On this, the first day of Lent, I was dismayed to find this message from a Christian ministry in my Twitter feed:
What are you doing for Lent? Take a photo and hashtag it #VivaLent to enter to win prizes weekly
This tweet is emblematic of the Lenten takeover of social media and the corresponding social media takeover of Lent. It starts with people letting their friends and followers know they will be fasting from Facebook and Instagram and ends with the smart aleck who tweets that he will be giving up virginity for Lent.
Lent is more popular than ever, thanks in part to all of this publicity. It is increasingly observed by those from low-church, non-liturgical traditions. Yet the more mainstream Lent becomes, the more it seems to be divorced from the biblical teaching about fasting.
If we look at what Jesus said about fasting, we find it is the opposite of putting ashes on your face and tweeting a picture.
And when you fast, do not look gloomy like the hypocrites, for they disfigure their faces that their fasting may be seen by others. Truly, I say to you, they have received their reward. But when you fast, anoint your head and wash your face, that your fasting may not be seen by others but by your Father who is in secret. And your Father who sees in secret will reward you. (Matthew 6:16-18, ESV)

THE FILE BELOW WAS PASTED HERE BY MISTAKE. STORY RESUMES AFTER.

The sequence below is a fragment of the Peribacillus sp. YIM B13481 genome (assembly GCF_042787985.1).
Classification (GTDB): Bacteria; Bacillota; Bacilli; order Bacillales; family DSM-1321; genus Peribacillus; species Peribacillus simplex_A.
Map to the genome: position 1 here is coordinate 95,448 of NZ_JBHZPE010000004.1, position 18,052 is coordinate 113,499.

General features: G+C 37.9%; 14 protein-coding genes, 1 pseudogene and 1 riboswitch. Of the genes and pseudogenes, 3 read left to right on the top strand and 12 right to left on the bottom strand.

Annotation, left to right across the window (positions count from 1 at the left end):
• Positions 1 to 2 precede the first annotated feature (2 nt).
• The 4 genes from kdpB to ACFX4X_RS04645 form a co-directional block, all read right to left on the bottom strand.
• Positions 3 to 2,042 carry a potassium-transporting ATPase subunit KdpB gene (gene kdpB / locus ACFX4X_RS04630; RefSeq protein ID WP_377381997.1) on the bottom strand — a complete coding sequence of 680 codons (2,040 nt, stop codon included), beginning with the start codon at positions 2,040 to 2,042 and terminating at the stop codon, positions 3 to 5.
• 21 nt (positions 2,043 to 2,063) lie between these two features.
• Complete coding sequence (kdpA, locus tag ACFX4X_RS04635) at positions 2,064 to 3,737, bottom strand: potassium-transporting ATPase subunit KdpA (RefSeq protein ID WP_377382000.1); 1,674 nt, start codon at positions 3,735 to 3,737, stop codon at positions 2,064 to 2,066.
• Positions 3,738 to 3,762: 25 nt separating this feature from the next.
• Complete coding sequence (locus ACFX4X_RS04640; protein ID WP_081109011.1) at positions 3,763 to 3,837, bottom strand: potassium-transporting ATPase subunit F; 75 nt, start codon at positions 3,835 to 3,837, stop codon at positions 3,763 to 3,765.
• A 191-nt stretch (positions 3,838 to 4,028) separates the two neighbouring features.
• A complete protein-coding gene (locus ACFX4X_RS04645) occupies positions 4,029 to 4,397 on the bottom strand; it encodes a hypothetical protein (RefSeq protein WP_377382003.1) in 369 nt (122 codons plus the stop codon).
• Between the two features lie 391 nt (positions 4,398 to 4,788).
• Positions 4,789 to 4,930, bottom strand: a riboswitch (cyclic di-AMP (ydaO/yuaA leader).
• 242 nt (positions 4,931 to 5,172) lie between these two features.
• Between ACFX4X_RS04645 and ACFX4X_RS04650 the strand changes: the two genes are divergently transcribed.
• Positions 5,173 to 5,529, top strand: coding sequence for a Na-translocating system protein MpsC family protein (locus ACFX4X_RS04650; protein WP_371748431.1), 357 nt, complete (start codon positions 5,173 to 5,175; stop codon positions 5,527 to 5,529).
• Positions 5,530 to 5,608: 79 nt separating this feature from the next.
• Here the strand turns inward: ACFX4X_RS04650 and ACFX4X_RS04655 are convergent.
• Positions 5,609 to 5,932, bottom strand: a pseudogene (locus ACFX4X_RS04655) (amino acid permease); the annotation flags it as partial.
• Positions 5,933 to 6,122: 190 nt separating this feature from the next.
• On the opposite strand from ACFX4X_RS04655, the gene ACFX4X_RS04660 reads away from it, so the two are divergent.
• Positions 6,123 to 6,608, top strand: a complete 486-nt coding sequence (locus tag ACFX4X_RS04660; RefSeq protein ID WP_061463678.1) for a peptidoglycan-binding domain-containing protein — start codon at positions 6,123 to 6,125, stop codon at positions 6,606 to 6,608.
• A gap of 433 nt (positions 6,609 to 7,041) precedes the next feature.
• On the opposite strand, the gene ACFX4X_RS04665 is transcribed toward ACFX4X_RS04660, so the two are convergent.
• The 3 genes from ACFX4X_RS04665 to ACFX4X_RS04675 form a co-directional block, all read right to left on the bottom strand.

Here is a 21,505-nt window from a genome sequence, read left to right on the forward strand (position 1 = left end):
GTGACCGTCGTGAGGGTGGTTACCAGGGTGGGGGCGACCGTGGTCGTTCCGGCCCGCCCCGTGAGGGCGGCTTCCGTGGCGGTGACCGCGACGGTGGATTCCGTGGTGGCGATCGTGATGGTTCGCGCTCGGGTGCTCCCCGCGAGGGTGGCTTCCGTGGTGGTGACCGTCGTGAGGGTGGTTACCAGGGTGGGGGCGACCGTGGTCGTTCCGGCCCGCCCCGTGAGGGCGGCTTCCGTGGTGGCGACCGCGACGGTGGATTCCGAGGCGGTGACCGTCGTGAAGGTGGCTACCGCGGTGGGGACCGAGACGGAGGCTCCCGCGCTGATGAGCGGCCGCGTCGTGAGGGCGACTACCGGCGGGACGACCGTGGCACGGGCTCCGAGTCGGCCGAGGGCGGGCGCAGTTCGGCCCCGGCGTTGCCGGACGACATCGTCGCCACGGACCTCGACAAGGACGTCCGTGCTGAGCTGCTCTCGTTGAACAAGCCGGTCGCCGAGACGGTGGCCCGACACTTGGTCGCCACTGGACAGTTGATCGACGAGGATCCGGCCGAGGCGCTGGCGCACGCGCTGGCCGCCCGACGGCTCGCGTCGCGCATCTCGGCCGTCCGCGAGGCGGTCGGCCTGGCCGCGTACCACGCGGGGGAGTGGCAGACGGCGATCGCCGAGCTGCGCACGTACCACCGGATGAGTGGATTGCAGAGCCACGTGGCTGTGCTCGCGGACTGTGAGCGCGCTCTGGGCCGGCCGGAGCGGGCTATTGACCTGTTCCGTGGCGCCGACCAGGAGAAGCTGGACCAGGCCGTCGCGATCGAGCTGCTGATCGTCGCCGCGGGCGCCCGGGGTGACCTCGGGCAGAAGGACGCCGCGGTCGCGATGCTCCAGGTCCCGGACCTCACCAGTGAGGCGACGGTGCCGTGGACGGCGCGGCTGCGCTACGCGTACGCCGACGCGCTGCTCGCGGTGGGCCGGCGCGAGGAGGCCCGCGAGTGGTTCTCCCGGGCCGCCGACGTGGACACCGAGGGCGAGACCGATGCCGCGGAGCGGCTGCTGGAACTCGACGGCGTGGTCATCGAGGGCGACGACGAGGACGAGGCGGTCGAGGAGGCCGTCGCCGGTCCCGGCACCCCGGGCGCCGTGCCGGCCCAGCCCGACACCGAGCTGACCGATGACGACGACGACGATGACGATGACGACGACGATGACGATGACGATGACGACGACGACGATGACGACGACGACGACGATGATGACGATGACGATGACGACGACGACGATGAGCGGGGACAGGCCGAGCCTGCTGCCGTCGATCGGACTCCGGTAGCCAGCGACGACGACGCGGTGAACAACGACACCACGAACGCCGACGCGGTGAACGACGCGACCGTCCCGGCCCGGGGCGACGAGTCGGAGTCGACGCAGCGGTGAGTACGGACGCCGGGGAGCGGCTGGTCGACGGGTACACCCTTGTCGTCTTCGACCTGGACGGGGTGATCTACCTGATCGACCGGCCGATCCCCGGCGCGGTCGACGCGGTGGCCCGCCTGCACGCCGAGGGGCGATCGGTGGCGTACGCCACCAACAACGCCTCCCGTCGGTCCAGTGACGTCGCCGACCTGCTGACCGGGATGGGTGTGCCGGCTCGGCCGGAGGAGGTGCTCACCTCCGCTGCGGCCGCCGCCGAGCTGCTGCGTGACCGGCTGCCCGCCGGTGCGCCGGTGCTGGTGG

I don’t think the folks who enter to win prizes by tweeting their Lenten photos will be eligible to receive the reward promised in Matthew 6. The biblical ideal for fasting is that we should rend our hearts, not our garments (Joel 2:13). Fasting should be a secret season of repentance, not a public declaration of abstention. The reward for fasting is not the admiration of others, but intimacy with a forgiving Father.
If Lent is the only liturgical season that you celebrate, it is likely to end in discouragement and defeat. Lent exists to lead us to Holy Week, when we can nail our fasting failures to the Cross. Holy Week takes us to the Resurrection, when death is defeated and the words “ashes to ashes and dust to dust” are no longer final.
If you observe Lent, do it with your Bible open. Let it be not a campaign to build up your own righteous branding but a time for meditating on your need for Jesus. And please, lay off the hashtag #ashtag.